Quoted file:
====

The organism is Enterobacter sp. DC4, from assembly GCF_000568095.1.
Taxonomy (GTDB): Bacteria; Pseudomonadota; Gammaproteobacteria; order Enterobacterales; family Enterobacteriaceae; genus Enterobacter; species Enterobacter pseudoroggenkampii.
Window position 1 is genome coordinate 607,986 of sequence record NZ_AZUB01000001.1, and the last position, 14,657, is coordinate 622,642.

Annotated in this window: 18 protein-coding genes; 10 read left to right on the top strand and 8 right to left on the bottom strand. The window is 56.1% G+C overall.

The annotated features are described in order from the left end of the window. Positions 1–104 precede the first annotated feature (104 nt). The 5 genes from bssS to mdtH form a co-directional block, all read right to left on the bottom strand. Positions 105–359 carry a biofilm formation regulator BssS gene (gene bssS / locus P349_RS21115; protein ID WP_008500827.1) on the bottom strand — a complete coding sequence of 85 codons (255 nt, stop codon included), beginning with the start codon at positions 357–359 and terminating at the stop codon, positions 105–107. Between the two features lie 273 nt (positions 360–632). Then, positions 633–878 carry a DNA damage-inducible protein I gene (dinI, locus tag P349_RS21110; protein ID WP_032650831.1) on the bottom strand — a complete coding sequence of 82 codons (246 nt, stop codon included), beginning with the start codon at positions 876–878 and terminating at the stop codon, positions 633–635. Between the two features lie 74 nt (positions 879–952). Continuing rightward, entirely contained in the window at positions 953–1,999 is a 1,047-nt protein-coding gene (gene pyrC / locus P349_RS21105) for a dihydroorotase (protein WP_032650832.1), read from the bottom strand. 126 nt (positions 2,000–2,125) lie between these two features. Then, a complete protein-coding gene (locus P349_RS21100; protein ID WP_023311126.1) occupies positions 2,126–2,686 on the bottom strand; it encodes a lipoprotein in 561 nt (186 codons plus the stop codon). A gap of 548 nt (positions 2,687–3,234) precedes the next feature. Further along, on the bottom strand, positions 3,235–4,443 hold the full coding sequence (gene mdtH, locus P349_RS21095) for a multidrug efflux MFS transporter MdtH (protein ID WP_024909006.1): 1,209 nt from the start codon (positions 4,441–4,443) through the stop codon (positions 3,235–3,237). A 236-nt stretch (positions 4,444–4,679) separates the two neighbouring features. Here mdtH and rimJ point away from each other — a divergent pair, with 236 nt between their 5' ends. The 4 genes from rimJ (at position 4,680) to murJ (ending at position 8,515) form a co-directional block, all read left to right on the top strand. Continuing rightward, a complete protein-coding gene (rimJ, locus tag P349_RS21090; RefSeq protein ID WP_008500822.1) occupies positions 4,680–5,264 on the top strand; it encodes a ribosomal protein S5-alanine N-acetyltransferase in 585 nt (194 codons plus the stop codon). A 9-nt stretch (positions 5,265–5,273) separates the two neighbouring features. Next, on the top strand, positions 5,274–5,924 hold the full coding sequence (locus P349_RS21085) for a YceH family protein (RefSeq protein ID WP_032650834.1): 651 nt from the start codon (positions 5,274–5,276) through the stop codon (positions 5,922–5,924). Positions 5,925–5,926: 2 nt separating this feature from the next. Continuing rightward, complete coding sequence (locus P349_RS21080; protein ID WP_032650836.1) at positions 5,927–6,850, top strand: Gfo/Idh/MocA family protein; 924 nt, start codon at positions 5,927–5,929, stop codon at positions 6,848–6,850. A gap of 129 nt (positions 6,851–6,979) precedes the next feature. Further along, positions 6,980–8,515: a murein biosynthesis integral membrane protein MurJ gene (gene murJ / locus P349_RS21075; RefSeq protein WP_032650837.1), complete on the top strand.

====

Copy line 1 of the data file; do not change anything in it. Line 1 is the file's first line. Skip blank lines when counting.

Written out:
The organism is Enterobacter sp. DC4, from assembly GCF_000568095.1.